The manufacturer's box includes Carl Zeiss Makro-Planar T* 50mm f/2 ZF, front and rear lens caps, metal lens hood, warranty and quality cards. The lens is designed for traditional 35mm cameras, so when used on APS-C type cameras with a 1.6x crop factor the field of view of the lens will be similar to that of a 80mm prime on a full frame body. Within the scope of this review, the lens was tested on a FF Nikon D3, APS-C sized Canon Digital Rebel XTi and a FF Canon 5D and Canon 5DMk2.
|Lens Composition||8 elements in 6 groups|
|Angular Field||45 degrees|
|f-stop Scale||f/2-f/22, manual|
|Lens Hood||Metal (include)
The first generation ZF version of Carl Zeiss Makro-Planar T* 50mm f/2 is a fairly stocky lens and when fully collapsed at the infinity focusing, leaves with an impression of being quite dense. Surprisingly, the front element of the lens is quite small and sits very deep inside the barrel. The new ZF.2 as well as the ZE versions of this lens retain the same form factor, but add a few grams in weight, presumably because of the additional electronics that had to be added into the lens. The new Makro-Planar is slightly larger then the old Contax Makro-Planar 60mm f/2.8 C and about the same size as the S Contax variant (you might recall that the C version is a 1:2 macro, while S version is a 1:1 macro). On larger cameras like D3/D3x, the lens balances fairly well, even when fully extended into macro position, but on smaller bodies like Canon's 400D (or similarly sized Nikon D40/D40x), the lens is a little bit nose heavy, tipping the camera forward.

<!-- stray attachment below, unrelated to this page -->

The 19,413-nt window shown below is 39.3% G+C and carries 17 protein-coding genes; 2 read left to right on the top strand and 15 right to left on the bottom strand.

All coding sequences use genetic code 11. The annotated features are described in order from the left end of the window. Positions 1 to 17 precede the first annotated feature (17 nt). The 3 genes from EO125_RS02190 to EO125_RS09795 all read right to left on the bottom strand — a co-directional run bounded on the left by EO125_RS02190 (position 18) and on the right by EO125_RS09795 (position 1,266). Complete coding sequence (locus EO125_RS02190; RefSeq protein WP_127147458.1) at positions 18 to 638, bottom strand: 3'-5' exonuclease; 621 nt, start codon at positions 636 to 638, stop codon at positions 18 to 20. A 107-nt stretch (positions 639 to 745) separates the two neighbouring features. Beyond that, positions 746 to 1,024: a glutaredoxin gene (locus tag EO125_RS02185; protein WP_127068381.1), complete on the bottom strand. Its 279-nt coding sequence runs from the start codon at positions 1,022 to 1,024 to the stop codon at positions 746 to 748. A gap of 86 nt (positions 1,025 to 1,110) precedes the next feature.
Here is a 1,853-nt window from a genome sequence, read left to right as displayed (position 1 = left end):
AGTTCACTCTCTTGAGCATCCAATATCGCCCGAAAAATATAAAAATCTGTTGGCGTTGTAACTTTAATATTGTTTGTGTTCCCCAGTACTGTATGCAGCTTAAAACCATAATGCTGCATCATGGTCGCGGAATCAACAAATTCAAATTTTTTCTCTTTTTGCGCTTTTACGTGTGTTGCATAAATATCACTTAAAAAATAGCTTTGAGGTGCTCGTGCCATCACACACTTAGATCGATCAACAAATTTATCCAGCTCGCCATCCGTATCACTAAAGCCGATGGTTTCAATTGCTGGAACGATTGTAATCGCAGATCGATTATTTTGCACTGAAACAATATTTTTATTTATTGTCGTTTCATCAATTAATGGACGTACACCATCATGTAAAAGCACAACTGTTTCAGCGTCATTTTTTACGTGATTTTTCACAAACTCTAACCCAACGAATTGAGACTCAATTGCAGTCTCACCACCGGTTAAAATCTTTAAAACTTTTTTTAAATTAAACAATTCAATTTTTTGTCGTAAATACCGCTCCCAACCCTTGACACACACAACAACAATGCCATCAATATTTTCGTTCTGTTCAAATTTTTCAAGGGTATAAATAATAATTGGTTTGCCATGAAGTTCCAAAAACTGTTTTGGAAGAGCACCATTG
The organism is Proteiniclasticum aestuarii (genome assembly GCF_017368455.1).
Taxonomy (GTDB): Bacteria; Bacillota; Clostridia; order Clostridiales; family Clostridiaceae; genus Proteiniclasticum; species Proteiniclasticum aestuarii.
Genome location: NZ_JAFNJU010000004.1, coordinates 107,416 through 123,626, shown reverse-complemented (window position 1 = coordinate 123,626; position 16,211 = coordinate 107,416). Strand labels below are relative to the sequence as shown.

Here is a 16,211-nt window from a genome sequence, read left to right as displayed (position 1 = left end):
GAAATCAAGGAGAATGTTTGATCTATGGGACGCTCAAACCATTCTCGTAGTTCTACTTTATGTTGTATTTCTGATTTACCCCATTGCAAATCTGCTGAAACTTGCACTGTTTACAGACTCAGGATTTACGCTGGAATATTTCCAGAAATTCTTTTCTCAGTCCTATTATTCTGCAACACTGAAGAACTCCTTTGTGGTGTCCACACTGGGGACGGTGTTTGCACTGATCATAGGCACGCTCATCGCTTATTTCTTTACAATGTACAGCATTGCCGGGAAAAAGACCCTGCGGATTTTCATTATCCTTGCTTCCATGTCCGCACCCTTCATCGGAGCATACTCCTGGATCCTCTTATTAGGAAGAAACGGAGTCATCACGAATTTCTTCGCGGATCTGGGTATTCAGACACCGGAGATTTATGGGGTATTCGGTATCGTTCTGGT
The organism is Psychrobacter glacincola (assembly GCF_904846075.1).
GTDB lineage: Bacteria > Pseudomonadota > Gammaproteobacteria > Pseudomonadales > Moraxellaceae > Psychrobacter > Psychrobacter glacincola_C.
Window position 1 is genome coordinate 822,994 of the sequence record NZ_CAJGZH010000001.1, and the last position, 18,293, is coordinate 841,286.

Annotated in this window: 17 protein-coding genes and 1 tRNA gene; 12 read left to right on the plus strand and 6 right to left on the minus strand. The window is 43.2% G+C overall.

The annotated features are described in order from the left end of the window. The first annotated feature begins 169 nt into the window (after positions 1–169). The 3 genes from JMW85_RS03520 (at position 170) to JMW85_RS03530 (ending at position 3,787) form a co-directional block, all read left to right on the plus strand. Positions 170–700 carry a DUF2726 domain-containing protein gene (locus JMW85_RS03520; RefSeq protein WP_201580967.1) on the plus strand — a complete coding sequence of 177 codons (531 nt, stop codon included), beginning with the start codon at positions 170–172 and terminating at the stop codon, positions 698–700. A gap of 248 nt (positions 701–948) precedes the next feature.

The new Makro-Planar lens has a very good build quality by modern standards. Particularly when compared to plasticy feeling Canon and Nikon lenses. Many claim that the build quality of new Zeiss lenses is as good as build of Leica lenses, which are generally considered to be the best out there. I generally agree with such claims but with one caveat - I don't like the aperture ring on ZF lenses as much as the aperture ring on old Contax lenses. The ring on new ZF lenses feels too coarse to me. There is no play whatsoever, and the ring rotation is not as 'metalicy' as on old AF-D Nikkors, but it is still does not feel quite as smooth as on Contax versions. The ring is also located quite close to the base of the mount and sits in a little bit recessed, making it somewhat hard to grasp. This particularly becomes annoying when using the lens with an adapter on a Canon or any other non-native mount, where you have to rely on stop down metering and therefore end up constantly opening up and stopping down the aperture. With the ZF.2, ZK and ZE series of lenses, the hole aperture ring is a non-issue. On ZF.2 and ZK lenses just move the ring into f/22 position to lock it in, which lets you control the level from your camera. And on ZE lenses there is no aperture ring to begin with and the level is changed from the camera to begin with.